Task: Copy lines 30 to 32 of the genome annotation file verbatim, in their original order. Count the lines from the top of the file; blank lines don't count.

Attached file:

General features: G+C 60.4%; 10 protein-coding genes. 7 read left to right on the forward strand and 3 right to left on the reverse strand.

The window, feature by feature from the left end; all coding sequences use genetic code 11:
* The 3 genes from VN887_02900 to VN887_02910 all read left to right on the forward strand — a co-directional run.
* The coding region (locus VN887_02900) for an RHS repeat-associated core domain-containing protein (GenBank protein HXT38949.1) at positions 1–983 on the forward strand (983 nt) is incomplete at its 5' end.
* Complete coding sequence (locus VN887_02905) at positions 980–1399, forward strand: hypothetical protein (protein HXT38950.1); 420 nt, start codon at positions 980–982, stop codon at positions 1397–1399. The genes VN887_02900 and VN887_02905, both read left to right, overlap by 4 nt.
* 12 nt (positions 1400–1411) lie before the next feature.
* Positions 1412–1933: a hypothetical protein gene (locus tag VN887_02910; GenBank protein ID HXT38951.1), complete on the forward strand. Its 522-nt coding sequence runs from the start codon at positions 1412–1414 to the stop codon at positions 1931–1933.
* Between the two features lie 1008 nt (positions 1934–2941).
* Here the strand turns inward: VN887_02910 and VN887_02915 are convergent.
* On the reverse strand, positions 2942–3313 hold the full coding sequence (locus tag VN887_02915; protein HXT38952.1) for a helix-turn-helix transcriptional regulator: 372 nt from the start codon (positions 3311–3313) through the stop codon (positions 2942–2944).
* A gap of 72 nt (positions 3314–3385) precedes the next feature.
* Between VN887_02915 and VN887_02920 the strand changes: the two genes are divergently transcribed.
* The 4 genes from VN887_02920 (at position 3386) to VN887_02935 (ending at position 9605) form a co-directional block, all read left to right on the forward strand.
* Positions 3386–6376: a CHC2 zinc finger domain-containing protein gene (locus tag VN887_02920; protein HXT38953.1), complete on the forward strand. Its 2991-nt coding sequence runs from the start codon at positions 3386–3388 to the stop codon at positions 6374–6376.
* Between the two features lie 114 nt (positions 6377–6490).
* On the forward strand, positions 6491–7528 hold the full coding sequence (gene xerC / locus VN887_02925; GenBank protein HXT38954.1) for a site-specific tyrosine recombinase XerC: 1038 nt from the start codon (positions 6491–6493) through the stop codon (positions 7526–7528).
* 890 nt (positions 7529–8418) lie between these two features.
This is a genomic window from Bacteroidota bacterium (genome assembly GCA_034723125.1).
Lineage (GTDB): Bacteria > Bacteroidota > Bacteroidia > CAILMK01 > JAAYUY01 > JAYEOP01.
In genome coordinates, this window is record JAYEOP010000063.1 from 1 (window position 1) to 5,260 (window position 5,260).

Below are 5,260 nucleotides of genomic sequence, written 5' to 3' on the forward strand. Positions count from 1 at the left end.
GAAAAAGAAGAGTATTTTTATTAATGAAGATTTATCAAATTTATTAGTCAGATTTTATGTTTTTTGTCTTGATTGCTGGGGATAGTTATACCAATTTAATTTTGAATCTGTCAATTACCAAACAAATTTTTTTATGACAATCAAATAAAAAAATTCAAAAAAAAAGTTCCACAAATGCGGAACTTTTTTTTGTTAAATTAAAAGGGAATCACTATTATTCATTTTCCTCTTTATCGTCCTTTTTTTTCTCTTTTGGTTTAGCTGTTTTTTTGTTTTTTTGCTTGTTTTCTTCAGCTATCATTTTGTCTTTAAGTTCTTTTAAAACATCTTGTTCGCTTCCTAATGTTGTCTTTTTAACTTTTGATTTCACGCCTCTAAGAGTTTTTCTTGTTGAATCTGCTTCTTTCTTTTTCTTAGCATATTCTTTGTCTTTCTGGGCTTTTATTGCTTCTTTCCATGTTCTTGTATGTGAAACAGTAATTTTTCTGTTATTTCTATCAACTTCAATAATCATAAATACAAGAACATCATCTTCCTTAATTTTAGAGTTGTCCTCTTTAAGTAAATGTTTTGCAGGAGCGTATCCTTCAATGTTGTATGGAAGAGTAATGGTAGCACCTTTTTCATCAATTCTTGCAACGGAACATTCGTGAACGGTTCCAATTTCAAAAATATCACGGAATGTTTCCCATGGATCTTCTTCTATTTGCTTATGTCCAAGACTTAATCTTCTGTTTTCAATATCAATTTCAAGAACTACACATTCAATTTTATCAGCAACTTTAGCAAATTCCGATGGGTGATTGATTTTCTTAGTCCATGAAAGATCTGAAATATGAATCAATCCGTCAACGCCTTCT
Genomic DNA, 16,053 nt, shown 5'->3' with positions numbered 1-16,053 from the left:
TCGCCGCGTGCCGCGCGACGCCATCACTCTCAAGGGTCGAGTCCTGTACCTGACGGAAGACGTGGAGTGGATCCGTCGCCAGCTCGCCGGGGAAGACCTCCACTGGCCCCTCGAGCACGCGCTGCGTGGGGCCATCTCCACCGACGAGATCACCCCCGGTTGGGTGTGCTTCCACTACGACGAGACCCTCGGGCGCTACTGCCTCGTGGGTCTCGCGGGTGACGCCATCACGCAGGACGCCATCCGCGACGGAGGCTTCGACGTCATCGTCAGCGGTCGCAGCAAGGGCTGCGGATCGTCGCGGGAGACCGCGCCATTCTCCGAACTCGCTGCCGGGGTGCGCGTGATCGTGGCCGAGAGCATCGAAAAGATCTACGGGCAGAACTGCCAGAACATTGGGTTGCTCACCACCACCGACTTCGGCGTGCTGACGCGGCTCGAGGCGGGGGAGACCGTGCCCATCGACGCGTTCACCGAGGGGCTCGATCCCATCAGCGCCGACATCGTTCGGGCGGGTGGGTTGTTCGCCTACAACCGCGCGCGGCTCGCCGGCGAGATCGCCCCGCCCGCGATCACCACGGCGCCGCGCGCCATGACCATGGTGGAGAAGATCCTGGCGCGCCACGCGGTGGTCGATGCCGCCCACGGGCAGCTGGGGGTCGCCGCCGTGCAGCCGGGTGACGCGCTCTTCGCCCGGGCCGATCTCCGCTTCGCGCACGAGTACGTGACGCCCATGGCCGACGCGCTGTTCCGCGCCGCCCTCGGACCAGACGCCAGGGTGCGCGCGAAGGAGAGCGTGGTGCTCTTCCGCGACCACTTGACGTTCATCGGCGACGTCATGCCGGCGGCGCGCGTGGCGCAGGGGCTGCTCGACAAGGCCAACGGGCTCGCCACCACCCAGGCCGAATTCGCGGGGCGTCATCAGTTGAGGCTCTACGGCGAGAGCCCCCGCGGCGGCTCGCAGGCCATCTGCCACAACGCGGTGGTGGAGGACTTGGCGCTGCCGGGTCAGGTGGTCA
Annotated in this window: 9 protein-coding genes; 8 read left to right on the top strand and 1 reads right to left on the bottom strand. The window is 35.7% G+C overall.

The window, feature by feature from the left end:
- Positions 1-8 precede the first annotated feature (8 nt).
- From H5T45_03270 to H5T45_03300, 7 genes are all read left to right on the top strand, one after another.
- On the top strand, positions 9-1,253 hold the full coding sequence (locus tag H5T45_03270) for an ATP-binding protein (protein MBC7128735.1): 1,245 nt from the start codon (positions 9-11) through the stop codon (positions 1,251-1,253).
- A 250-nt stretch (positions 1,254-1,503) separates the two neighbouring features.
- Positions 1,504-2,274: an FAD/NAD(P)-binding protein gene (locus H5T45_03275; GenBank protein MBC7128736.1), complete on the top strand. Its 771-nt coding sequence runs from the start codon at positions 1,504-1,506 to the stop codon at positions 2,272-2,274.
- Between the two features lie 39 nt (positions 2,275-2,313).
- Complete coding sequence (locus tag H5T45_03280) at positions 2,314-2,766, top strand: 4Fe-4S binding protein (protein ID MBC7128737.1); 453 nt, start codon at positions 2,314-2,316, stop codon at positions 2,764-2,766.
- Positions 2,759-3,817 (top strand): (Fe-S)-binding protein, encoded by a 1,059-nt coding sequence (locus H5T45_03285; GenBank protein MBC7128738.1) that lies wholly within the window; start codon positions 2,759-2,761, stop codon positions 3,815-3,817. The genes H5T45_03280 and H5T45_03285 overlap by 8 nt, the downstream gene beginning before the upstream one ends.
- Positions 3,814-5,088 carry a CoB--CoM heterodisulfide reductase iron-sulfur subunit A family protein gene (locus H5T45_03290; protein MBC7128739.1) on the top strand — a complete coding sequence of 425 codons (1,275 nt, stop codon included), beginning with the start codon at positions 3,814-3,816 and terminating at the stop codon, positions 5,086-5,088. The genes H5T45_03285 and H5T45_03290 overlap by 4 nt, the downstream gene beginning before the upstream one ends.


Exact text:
- A 250-nt stretch (positions 1,254-1,503) separates the two neighbouring features.
- Positions 1,504-2,274: an FAD/NAD(P)-binding protein gene (locus H5T45_03275; GenBank protein MBC7128736.1), complete on the top strand. Its 771-nt coding sequence runs from the start codon at positions 1,504-1,506 to the stop codon at positions 2,272-2,274.
- Between the two features lie 39 nt (positions 2,275-2,313).